Around the Cactus League

Texas Rangers: After watching the first four days of practice, manager Ron
Washington said he has "no doubt" that Sammy Sosa will make the
team as the designated hitter. Then Washington added, "if he
doesn't perform, doubt will probably set in." The games start

Instead of pitching in the Cactus League opener Friday,
No. 1 starter Kevin Millwood will start in a "B" game earlier in
the day. Washington said that's what Millwood, a 16-game winner
last year, wanted to do.

Country music singer Charley Pride, a
longtime regular at Rangers camp, was in uniform for the first time
Monday. "I know he can sing," said Washington, who met Pride for
the first time.

Elsewhere in the Cactus League:

Arizona Diamondbacks: Randy Johnson felt a little sore after his
session on the mound Monday but said that was to be expected.

It was Johnson's second mound stint in his comeback from back

He said the soreness was "the residual effects from the first
time out."

Johnson said he threw 35 pitches, stopping for a break about
halfway through. He said he felt much better in the later portion.

Chicago Cubs: Oft-injured pitcher Mark Prior was pushed up to start next Monday in a spring training game
against the Seattle Mariners.

After the team worked out Monday, Cubs manager Lou Piniella said
Prior will pitch in Chicago's fifth exhibition game. Only 24 hours
earlier, Piniella said the right-hander would not make an
appearance until the second time through the rotation late next
week. Originally, Piniella had planned to start left-hander
Ted Lilly against the Mariners on March 5.

Lilly still will pitch, but he'll follow Prior in the game.

"We're going to let Prior start the game because he needs a
little more time to warm up," Piniella said. "I had a nice talk
with him today. We brought him in here and had a nice conversation
with him."

Chicago White Sox: Gavin Floyd, who is competing for a spot in the rotation after being acquired in the trade that sent Freddy Garcia to the Phillies, rolled his ankle during an intrasquad game and will be sidelined a few days, the Chicago Tribune reported.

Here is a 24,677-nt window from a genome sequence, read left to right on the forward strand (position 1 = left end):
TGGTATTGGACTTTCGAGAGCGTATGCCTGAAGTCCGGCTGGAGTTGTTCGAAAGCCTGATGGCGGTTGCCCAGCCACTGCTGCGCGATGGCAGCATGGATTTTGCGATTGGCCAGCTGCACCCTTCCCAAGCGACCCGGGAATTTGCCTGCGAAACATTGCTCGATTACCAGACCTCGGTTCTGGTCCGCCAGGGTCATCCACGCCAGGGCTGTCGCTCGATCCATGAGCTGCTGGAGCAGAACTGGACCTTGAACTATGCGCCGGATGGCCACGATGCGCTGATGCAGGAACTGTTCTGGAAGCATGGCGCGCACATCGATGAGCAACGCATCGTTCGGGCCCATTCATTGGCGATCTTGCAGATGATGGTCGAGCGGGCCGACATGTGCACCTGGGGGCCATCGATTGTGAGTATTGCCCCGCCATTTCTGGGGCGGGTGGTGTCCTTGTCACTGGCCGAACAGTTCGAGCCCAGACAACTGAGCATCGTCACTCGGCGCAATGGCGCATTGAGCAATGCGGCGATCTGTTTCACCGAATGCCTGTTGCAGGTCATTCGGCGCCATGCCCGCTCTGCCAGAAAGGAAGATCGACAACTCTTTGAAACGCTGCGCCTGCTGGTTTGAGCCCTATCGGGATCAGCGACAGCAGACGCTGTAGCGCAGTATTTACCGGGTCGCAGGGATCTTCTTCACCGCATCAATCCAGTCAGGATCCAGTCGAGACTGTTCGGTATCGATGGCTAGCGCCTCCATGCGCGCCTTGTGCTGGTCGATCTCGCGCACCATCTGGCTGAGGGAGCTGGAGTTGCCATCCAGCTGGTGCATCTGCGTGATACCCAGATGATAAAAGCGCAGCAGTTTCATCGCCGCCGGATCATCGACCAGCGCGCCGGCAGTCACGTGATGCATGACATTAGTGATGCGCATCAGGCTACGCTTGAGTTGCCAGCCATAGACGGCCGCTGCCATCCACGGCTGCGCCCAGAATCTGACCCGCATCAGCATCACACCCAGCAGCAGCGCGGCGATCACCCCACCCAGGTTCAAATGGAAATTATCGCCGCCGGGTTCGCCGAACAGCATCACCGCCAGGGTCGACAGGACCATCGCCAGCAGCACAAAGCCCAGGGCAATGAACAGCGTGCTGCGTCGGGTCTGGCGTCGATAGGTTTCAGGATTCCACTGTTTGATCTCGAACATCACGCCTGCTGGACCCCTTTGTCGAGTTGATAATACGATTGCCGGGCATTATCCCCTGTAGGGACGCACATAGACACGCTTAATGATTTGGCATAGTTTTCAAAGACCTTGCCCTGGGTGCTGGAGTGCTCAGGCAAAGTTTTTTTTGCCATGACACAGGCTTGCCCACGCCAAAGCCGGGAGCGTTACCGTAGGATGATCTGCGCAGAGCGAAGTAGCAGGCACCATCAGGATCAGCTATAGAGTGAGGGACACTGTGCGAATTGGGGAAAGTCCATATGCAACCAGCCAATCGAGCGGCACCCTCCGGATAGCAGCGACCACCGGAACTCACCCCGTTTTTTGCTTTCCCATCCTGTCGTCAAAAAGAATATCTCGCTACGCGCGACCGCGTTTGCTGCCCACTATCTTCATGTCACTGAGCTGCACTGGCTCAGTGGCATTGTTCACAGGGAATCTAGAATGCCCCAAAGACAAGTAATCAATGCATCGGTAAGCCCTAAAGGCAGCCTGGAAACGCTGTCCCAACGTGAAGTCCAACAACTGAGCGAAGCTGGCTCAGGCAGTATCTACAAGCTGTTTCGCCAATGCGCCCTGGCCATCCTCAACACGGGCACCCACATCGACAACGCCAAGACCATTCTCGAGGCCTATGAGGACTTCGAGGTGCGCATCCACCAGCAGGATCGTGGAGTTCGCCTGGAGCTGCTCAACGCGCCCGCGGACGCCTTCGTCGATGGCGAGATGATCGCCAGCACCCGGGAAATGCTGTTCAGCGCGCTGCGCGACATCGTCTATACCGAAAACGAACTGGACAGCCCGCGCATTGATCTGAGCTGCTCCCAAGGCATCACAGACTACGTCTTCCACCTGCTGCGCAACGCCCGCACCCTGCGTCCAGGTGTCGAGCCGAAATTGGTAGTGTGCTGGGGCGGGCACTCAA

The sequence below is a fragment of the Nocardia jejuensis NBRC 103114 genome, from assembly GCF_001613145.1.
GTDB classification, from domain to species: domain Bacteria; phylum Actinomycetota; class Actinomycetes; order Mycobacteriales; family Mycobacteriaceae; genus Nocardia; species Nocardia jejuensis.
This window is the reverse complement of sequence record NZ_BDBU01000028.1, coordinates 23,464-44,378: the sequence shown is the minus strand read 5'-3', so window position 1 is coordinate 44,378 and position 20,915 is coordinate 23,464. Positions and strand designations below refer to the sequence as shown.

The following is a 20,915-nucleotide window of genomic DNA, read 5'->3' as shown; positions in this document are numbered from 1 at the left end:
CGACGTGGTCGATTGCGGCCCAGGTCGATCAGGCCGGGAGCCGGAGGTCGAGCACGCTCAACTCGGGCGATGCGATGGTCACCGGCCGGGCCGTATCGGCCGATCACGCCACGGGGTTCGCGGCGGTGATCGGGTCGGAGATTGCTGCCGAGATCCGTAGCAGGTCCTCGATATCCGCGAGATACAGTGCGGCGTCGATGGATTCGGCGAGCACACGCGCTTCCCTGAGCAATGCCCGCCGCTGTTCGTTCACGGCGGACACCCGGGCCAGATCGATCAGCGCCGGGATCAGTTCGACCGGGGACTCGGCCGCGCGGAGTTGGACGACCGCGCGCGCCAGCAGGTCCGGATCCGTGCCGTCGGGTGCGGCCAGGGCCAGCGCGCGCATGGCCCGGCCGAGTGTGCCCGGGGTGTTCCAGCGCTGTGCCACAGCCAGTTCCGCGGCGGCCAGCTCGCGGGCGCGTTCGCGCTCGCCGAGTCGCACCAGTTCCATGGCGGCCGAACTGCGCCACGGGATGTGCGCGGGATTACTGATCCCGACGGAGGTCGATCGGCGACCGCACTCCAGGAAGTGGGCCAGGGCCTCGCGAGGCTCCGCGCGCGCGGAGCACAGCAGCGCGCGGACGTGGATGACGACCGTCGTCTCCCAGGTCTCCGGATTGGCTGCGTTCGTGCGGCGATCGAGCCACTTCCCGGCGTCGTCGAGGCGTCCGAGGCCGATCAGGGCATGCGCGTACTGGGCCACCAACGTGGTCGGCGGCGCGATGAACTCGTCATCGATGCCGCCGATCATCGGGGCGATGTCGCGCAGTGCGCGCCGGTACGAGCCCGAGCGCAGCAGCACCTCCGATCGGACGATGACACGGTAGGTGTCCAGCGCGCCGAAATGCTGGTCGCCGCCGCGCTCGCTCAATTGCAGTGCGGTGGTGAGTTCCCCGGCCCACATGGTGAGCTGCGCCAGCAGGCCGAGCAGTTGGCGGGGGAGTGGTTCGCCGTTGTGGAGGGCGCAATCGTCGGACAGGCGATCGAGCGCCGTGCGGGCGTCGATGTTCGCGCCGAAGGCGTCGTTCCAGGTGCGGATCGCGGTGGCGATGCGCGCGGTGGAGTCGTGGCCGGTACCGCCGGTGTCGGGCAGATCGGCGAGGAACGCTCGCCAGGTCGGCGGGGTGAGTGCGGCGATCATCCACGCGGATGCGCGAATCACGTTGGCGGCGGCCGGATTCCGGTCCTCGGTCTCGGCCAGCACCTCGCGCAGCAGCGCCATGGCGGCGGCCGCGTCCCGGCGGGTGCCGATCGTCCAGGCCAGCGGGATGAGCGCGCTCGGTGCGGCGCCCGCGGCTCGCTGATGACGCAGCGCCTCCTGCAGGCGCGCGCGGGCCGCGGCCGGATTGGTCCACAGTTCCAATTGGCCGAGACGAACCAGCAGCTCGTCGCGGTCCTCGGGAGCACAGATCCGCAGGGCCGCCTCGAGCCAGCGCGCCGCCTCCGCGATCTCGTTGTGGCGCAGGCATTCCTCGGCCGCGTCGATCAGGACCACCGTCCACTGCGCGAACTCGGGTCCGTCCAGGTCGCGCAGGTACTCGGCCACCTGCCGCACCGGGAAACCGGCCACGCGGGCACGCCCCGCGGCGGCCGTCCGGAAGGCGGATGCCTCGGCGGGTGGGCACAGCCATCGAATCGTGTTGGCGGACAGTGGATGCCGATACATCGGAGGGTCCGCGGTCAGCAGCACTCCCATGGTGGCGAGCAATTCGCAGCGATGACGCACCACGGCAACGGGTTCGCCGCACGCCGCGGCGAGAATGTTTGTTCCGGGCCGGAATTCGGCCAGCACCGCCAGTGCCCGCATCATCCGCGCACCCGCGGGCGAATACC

He suffered the injury when he landed awkwardly after delivering a pitch to teammate Joe Crede.

Oakland Athletics: Dan Haren, who experimented with a cut fastball last season, hopes to add the pitch to his repertoire as he looks for ways to improve his performance.

Haren spent the offseason in Northern California, throwing to
A's bullpen catcher Brandon Buckley five or six times a week and concentrating on the cutter.

"It was a good time to work on it and bring into spring
training," said the 26-year-old who went 14-13 with a 4.12 ERA
last year. "If it doesn't work out, I still have time to go back.
It was a benefit to have Brandon around. If anyone knows me and my
mechanics, it's him."

San Francisco Giants: It's no surprise that Barry Bonds will
not play in San Francisco's Cactus League opener Thursday against
the Cubs.

The slugger rarely treks to road ballparks -- as close as they
are around here -- during the exhibition season. Giants manager
Bruce Bochy said Monday he is opting to keep Bonds back at
Scottsdale Stadium to get his work in despite how healthy and
strong the San Francisco star has been feeling so far.

"Does it matter?" Bonds said with a smile after his workout
Monday. "It's the same question every year. ... I'm exhausted."

Bonds' first chance to play at home in Scottsdale will be Friday
against the Milwaukee Brewers. Sometimes in recent springs, a
reeling Bonds had the chance to be the designated hitter even
against National League teams when the opposing club agreed to it. Bochy doesn't see that being necessary this year.

Seattle Mariners: George Sherrill is taking it easy this
spring training. But he can't take it as easy as he and his sore
arm may want to.

The Mariners' left-handed reliever has soreness and stiffness in
his pitching triceps and shoulder. But that didn't keep him from
throwing 50 pitches as scheduled in the bullpen Monday. The session
was breezy, with Sherrill appearing to throw at less than full
velocity while an assistant trainer watched a few feet away.

Sherrill said a "tweak" in his elbow caused pain throughout
the last half of 2006. He was 2-4 with a 4.28 ERA in a team-high 72
appearances last season.

"It will probably come and go all season," Sherrill said of
the new soreness. "It probably will always be there."

The Associated Press contributed to this report.